- There is a significant rental charge when renting clubs, and if you are planning on playing several rounds that is going to add up.
Renting Clubs There
- Most of the “name” courses have very nice rental sets.
- It is expensive to have your clubs shipped on airlines.
- ShipSticks is a great option in the U.S. When I checked, they were charging over $200 to ship a set to the U.K., so that isn’t a viable option unless money is no object.
- You don’t have to schlep your clubs through airports, store them in hotel rooms, and figure out how to squeeze a set or two, plus your travel carrier, in a rental car.
Consider all the options and do your homework before deciding. If I were going to play just one day, I would probably rent clubs there (especially if it’s a nice set). But playing multiple days, I wanted my own sticks.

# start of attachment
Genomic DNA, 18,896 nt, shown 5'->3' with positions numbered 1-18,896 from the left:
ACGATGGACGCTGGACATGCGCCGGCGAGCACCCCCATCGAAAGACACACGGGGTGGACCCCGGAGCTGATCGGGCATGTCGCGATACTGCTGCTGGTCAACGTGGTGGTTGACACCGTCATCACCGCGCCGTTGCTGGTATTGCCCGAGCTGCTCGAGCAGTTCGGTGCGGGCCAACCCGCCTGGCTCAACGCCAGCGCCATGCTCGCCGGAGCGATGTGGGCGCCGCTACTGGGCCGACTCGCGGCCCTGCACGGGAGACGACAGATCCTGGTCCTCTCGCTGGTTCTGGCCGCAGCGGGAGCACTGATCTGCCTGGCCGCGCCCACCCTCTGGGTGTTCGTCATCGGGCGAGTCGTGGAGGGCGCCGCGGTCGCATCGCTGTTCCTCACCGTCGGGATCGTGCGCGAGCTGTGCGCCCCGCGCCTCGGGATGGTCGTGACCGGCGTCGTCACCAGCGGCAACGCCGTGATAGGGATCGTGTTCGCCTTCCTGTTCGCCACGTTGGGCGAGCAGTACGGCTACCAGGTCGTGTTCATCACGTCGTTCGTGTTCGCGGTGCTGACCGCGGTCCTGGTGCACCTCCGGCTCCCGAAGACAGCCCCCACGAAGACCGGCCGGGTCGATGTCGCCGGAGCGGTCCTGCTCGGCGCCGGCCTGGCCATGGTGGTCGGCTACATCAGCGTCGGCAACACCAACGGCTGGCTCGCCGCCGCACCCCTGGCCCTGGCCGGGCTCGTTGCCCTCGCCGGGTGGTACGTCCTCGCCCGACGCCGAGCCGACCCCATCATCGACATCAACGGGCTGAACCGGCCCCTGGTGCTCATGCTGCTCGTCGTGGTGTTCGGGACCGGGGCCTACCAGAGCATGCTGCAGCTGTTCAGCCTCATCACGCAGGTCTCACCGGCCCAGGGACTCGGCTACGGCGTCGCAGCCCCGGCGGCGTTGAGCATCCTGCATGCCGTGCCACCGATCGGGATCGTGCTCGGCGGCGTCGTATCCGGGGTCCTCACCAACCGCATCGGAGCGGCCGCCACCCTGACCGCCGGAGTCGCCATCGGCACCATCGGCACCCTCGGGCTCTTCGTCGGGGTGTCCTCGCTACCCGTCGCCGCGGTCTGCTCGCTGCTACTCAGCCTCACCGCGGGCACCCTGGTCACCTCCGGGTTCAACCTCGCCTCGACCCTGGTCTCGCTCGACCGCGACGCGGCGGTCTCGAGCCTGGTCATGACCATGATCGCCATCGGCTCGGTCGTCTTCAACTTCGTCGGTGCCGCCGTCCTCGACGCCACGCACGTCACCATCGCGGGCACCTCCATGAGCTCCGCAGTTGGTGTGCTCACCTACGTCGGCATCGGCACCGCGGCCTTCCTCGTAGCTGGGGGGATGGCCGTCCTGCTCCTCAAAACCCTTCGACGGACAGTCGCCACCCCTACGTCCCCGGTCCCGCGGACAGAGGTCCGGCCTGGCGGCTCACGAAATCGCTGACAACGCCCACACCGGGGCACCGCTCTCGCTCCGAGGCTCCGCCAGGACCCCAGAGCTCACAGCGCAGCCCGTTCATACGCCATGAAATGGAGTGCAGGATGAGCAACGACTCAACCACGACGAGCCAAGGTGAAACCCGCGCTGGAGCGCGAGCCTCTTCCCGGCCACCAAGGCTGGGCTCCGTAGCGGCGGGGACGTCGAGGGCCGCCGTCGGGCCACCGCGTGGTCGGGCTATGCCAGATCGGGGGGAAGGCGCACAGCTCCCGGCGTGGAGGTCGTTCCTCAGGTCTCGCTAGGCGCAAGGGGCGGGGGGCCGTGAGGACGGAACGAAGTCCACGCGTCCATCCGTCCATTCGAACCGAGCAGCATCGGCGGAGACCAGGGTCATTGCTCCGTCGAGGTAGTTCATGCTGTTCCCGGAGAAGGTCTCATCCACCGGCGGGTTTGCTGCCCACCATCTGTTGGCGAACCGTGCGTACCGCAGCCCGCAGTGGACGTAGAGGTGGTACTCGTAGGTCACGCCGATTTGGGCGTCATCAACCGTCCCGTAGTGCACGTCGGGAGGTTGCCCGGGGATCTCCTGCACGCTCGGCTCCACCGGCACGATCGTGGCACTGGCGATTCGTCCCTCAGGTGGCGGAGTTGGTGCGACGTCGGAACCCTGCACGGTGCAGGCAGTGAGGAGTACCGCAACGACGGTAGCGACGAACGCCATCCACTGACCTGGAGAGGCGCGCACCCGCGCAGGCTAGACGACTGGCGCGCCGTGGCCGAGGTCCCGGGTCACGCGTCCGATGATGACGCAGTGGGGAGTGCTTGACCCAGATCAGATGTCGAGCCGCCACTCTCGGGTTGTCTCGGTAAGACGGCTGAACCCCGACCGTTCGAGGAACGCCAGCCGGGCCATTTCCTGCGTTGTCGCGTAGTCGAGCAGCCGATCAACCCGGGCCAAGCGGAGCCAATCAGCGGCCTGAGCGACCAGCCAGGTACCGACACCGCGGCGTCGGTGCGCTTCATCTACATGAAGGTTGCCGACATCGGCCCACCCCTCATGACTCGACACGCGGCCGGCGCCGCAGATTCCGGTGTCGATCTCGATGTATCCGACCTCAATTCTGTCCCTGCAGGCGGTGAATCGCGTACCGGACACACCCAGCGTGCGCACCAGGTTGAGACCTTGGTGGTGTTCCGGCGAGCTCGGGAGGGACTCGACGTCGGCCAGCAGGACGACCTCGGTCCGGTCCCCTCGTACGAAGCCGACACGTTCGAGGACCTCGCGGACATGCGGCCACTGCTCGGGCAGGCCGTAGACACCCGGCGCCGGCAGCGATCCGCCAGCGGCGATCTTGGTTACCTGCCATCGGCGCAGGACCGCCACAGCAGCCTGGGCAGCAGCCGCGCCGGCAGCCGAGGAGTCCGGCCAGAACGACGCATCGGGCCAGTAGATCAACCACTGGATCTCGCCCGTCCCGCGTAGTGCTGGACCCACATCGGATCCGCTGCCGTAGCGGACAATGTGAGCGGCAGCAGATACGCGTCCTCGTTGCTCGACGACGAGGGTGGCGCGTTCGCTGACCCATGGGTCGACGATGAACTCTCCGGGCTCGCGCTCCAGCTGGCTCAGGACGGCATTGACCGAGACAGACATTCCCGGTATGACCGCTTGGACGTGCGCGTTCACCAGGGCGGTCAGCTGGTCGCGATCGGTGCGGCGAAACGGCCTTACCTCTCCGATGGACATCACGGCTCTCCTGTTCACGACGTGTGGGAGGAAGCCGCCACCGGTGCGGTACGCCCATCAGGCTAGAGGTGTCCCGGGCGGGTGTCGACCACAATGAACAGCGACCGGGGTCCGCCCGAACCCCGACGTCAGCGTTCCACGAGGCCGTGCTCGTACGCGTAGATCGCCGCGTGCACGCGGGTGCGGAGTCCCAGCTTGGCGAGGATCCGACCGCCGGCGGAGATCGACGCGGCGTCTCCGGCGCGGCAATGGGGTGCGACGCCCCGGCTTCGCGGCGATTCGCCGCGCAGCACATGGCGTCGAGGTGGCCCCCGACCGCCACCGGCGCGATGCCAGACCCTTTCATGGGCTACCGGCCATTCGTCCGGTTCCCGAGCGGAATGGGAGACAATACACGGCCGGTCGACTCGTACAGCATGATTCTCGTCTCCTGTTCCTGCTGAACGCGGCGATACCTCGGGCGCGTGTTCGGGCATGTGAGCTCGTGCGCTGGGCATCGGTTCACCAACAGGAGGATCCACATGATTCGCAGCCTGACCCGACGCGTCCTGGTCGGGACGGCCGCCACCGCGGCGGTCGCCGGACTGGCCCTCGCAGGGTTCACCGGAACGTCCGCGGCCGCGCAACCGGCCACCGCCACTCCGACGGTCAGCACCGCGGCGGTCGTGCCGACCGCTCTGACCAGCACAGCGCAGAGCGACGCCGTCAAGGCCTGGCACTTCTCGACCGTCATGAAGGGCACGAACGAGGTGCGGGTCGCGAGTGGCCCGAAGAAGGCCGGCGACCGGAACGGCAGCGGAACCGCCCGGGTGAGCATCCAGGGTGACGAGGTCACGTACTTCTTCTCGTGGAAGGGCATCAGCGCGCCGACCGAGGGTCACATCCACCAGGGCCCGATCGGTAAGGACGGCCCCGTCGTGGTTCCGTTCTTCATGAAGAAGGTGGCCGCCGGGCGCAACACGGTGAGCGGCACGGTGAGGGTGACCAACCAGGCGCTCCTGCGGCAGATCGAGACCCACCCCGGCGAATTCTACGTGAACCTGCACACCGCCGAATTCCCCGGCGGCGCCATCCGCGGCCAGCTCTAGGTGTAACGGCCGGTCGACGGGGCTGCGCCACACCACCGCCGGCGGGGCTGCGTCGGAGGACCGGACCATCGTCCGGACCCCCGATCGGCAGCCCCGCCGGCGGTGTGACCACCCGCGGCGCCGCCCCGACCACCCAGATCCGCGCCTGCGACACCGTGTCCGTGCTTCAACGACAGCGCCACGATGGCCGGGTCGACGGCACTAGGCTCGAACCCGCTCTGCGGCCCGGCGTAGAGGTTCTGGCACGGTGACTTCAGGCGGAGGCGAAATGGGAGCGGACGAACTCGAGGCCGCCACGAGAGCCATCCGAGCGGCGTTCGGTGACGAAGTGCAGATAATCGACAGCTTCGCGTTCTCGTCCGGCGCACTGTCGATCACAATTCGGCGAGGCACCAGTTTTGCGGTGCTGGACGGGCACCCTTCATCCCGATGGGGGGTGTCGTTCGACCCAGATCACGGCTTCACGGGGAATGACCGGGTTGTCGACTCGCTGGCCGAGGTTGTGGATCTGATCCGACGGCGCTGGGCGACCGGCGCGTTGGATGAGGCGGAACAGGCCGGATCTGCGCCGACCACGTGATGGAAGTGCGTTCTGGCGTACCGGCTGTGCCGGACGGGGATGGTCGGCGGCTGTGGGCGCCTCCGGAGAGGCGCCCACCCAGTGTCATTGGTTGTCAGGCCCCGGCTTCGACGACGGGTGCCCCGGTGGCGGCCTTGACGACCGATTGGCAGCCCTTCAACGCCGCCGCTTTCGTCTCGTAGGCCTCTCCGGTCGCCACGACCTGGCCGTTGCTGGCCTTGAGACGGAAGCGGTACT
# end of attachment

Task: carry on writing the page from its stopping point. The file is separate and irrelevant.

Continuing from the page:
4. Do it yourself, or hire a golf trip company
This is a big–maybe biggest– one. Hiring a golf trip company is going to add anywhere from a few hundred, to close to one thousand extra dollars per person, depending how much you want them to do.
There are two reasons that hiring a company is a slam dunk:
- Money is no object;
- You’ve never traveled to the U.K. (or any foreign country for that matter) before, and you don’t really know where to start.
Anything else is another case of weighing pros and cons. I’ve been to England around 15 times or so due to my time in the Navy, so I’m (relatively) comfortable driving and getting around there. I therefore had to decide whether to try and plan this trip myself, or hire a company to do it for me.
I decided to do a hybrid. Using a golf travel company saves a lot of time and stress, plus they can get tee times and nicer hotel options than most people can get trying to book everything on their own. So I went with Tailormade Luxury Golf Holidays. They seemed to offer the best value of the companies I looked at (and there are at least a dozen who do this, maybe more). I obviously haven’t been yet so I can’t say how well they did, but so far, the communication and customer service has been excellent.